One of the earliest forms of American folk music speaks to the power of people singing together in community. As Steven Sabol says in his article, “Sacred Harp Singing: History & Tradition” — “At Sacred Harp singings and conventions, participants sing the powerful and harmonious American music from The Sacred Harp, the most enduring of the shape-note tunebooks popular in 19th-century rural America. This tunebook, in its several editions, has given its name to a tradition of unaccompanied community singing and fellowship surviving to the present day.”
The Sacred Harp was first published in 1844, a collection of true “folk” music influenced primarily by tunes from the British Isles. The hymn tunes, psalm tunes, anthems, and fuguing tunes it contained, written by such composers as William Billings, were used to sing mostly sacred texts by English hymn writers such as Watts, Wesley, and Newton. Later editions added tunes by southern composers. It was one of several early “frontier” songbooks that included: Kentucky Harmony (1816), Missouri Harmony (1820, used by Abraham Lincoln), and Southern Harmony (1835).
These songbooks grew out of the singing school tradition in early America and not from church worship settings. The pieces were known by their tune names and not their first lines, and texts might be set to several different tunes. The music is structured so that it gives the impression of simultaneous melodies, often sung in a stark and lively manner. The tunes are written using “shaped notes” — shapes that represent the interval of the note from the key or tonic pitch. This allowed untrained singers to sight read more easily, enabling many Americans to learn to sing written music.
After the Civil War, when other types of music began to gain more prominence, Sabol tells us that “singing from The Sacred Harp continued to be popular in the rural South, where there evolved a tradition of all-day singings and 2- or 3-day conventions of “Fasola” music in simple one-room churches, with dinner on the grounds, the honoring of deceased relatives and friends in Memorial Lessons, and traditional Southern hospitality and fellowship. These singings became social rituals in which the pristine elements of music, spirituality, fellowship, and food were distilled away from trappings and distractions.”
This practice is being maintained in many places throughout the U.S. to this day, and HERE is a list of Sacred Harp singings in 2012. Warren Steel describes what happens on one of these occasions:
An all-day Sacred Harp singing is a day devoted to music and fellowship. All-day singings are usually held in small rural churches, or in schoolhouses, courtrooms, or community centers. They usually take place on the same weekend every year, say, the Fourth Sunday in May, and often mark the annual homecoming for a local church or community, when local natives return from far and near to decorate the graves in the nearby cemetery, visit with friends, and enjoy the music that sustained their parents and grandparents. Some annual singings and conventions extend to two or even three days of singing, and may meet in various locations from year to year.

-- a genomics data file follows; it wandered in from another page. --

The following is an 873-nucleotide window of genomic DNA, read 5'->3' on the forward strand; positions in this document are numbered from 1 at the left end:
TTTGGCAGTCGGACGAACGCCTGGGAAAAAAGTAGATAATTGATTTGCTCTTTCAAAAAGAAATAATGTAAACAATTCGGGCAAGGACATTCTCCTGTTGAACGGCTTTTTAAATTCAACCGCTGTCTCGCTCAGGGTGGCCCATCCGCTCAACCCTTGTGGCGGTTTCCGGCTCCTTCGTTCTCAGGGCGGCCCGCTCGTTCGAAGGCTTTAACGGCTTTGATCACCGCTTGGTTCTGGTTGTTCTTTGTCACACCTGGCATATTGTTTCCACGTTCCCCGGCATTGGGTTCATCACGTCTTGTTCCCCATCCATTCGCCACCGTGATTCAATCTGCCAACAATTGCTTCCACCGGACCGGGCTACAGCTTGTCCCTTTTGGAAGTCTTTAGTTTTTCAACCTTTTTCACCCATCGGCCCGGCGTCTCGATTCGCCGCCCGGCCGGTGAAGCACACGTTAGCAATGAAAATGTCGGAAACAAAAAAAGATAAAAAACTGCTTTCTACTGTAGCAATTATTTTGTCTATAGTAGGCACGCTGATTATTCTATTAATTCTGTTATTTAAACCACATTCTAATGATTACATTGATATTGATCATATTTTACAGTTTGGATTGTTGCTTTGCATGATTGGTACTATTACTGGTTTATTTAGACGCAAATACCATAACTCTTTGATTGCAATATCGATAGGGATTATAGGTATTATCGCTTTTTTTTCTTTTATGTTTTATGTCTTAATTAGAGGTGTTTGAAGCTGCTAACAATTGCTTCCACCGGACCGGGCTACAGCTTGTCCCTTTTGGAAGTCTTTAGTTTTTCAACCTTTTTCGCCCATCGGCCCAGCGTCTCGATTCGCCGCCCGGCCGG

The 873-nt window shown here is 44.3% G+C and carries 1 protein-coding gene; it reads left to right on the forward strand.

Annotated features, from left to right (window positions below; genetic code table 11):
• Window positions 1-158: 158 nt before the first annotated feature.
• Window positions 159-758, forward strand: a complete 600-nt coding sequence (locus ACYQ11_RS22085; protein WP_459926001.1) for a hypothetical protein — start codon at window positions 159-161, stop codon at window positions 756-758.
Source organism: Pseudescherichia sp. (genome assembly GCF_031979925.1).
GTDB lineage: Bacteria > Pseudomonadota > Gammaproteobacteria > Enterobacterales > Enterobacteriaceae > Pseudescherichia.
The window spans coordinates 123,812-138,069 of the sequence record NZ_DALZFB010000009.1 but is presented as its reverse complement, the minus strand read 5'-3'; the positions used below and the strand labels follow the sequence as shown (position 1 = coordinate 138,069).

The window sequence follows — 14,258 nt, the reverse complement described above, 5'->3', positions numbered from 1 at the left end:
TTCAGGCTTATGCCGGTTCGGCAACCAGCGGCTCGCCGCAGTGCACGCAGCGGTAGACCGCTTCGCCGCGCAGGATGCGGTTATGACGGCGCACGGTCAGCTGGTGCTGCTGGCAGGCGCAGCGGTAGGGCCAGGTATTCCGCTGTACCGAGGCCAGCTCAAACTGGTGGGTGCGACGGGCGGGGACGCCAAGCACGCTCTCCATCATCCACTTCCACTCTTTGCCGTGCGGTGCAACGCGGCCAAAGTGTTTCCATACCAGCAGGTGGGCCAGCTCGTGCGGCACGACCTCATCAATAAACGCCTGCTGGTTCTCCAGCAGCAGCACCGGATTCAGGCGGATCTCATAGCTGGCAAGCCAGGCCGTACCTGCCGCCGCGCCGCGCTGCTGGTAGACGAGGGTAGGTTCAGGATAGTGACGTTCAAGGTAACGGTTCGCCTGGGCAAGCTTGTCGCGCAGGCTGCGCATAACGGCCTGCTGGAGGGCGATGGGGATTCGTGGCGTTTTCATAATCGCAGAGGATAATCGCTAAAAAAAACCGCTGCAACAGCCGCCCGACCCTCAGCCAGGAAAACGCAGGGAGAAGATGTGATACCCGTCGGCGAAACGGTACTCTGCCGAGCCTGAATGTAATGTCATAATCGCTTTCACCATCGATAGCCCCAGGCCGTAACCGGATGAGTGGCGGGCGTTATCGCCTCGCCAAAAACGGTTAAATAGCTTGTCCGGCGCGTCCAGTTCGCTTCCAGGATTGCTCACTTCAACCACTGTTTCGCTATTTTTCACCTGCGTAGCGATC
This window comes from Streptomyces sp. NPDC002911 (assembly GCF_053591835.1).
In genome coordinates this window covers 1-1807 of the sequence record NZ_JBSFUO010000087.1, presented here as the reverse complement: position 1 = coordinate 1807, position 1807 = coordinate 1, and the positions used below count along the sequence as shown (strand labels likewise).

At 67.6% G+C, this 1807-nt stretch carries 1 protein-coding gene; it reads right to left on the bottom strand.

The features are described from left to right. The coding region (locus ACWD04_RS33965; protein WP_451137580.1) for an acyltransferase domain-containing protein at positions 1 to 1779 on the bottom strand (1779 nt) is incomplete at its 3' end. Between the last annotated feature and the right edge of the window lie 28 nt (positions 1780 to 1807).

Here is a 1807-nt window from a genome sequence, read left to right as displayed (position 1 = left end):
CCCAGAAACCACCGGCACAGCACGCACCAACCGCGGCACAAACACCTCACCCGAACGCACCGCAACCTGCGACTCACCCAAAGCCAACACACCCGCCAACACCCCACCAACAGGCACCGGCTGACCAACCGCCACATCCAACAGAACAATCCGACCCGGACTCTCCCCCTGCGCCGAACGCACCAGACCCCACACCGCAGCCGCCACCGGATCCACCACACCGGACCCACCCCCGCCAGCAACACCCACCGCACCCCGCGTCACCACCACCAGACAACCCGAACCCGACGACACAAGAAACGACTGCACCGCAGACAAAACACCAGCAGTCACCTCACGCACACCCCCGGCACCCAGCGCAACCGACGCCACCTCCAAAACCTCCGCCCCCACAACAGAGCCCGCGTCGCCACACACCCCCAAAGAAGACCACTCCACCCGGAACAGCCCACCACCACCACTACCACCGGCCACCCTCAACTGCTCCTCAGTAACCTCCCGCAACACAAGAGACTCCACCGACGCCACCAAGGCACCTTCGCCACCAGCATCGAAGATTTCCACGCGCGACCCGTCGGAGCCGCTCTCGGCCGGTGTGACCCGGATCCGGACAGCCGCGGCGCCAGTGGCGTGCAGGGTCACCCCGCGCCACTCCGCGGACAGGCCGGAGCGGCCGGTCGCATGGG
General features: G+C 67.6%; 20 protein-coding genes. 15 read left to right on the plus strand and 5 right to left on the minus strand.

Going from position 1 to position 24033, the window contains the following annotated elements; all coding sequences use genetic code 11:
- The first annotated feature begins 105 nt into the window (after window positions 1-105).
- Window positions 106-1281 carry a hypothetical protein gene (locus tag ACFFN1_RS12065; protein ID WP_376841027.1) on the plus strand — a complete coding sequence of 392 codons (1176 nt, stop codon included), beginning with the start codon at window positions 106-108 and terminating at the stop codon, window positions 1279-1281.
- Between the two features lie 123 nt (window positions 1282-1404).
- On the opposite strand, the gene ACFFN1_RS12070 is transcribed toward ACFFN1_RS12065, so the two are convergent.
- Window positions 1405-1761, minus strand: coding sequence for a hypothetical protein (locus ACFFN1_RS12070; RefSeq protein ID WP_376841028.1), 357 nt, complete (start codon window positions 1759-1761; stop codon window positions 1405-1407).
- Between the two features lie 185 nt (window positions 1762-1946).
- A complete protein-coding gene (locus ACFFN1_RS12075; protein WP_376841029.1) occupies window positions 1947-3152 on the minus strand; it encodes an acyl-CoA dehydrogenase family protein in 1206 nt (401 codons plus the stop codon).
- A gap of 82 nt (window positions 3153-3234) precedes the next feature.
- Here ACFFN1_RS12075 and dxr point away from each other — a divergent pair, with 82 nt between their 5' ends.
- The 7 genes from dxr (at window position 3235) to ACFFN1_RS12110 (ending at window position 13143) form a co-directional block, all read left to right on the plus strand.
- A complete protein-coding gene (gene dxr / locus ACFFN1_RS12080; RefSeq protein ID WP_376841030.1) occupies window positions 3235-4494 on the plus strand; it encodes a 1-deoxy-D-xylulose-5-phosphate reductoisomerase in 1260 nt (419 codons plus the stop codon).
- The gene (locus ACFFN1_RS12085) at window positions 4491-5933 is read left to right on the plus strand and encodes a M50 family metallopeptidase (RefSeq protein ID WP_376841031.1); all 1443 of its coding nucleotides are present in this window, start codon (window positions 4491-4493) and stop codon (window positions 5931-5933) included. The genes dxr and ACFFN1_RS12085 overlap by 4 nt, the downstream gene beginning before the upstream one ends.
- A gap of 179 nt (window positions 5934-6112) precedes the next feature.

Typically, an all-day singing begins between 9:30 and 10:00 AM. When the singers have seated themselves by singing part (tenor, bass, treble and alto), the singing begins with an opening song, a prayer, and a brief organizational meeting. Each individual is invited to take a turn leading a lesson, that is, standing in the center of the “class,” choosing one or more songs by page number, sounding the opening pitch (or receiving the key from an experienced singer nearby), and leading the song by beating time with a simple vertical motion of the hand, first with the singing syllables (fa, sol, la, and mi), and then with the words. The officers may call a brief recess in the morning or afternoon, but the only extended break comes at noon, when everyone proceeds to outdoor tables or a fellowship hall for an abundant dinner on the grounds provided by local families.
After an hour, or when the dinner is cleared, the singers return to the main building to continue the rotation of leaders. There may be a brief “memorial lesson” in honor of singers or community members who have died in the past year; indeed some annual singings are themselves memorials to beloved singers and family members. Singings usually end between 2:30 and 4:00, depending on the number of leaders. After announcements of upcoming singings, there is a closing song and a prayer of dismissal.
The following is a trailer for Awake My Soul, by filmmakers Matt and Erica Hinton, a feature documentary that explores the history, music, and traditions of Sacred Harp singing. It will give you a taste of a few of the sights and sounds of this wonderful music that evokes a time when communities sang together in meaningful times of recreation and fellowship.